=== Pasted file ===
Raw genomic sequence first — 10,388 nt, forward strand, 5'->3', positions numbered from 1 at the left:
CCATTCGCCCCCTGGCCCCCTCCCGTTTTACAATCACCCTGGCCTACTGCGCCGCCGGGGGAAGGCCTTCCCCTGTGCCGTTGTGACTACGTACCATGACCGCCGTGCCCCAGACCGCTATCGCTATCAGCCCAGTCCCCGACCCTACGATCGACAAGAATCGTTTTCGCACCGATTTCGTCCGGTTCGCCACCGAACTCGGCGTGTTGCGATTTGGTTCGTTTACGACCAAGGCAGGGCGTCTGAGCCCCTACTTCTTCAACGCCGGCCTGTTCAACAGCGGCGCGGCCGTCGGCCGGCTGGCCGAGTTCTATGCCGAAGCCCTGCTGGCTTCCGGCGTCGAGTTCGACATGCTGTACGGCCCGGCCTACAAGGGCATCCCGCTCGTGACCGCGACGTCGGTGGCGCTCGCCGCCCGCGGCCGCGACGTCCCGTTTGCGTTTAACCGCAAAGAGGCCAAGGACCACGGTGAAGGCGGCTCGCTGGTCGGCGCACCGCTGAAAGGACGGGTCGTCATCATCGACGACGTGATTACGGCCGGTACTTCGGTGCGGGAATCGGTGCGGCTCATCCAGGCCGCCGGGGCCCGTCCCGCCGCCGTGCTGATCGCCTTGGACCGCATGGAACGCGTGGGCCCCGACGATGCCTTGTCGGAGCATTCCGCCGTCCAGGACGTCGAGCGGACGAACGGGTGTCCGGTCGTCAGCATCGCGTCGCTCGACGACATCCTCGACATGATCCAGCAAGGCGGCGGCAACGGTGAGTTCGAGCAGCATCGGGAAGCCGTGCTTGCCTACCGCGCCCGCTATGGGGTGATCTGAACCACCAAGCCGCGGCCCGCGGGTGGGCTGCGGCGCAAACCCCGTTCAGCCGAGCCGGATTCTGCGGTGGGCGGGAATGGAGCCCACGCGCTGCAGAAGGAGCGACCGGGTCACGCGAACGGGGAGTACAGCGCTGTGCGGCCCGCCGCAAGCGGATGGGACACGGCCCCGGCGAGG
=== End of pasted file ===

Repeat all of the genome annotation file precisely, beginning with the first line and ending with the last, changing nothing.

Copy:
Raw genomic sequence first — 10,388 nt, forward strand, 5'->3', positions numbered from 1 at the left:
CCATTCGCCCCCTGGCCCCCTCCCGTTTTACAATCACCCTGGCCTACTGCGCCGCCGGGGGAAGGCCTTCCCCTGTGCCGTTGTGACTACGTACCATGACCGCCGTGCCCCAGACCGCTATCGCTATCAGCCCAGTCCCCGACCCTACGATCGACAAGAATCGTTTTCGCACCGATTTCGTCCGGTTCGCCACCGAACTCGGCGTGTTGCGATTTGGTTCGTTTACGACCAAGGCAGGGCGTCTGAGCCCCTACTTCTTCAACGCCGGCCTGTTCAACAGCGGCGCGGCCGTCGGCCGGCTGGCCGAGTTCTATGCCGAAGCCCTGCTGGCTTCCGGCGTCGAGTTCGACATGCTGTACGGCCCGGCCTACAAGGGCATCCCGCTCGTGACCGCGACGTCGGTGGCGCTCGCCGCCCGCGGCCGCGACGTCCCGTTTGCGTTTAACCGCAAAGAGGCCAAGGACCACGGTGAAGGCGGCTCGCTGGTCGGCGCACCGCTGAAAGGACGGGTCGTCATCATCGACGACGTGATTACGGCCGGTACTTCGGTGCGGGAATCGGTGCGGCTCATCCAGGCCGCCGGGGCCCGTCCCGCCGCCGTGCTGATCGCCTTGGACCGCATGGAACGCGTGGGCCCCGACGATGCCTTGTCGGAGCATTCCGCCGTCCAGGACGTCGAGCGGACGAACGGGTGTCCGGTCGTCAGCATCGCGTCGCTCGACGACATCCTCGACATGATCCAGCAAGGCGGCGGCAACGGTGAGTTCGAGCAGCATCGGGAAGCCGTGCTTGCCTACCGCGCCCGCTATGGGGTGATCTGAACCACCAAGCCGCGGCCCGCGGGTGGGCTGCGGCGCAAACCCCGTTCAGCCGAGCCGGATTCTGCGGTGGGCGGGAATGGAGCCCACGCGCTGCAGAAGGAGCGACCGGGTCACGCGAACGGGGAGTACAGCGCTGTGCGGCCCGCCGCAAGCGGATGGGACACGGCCCCGGCGAGG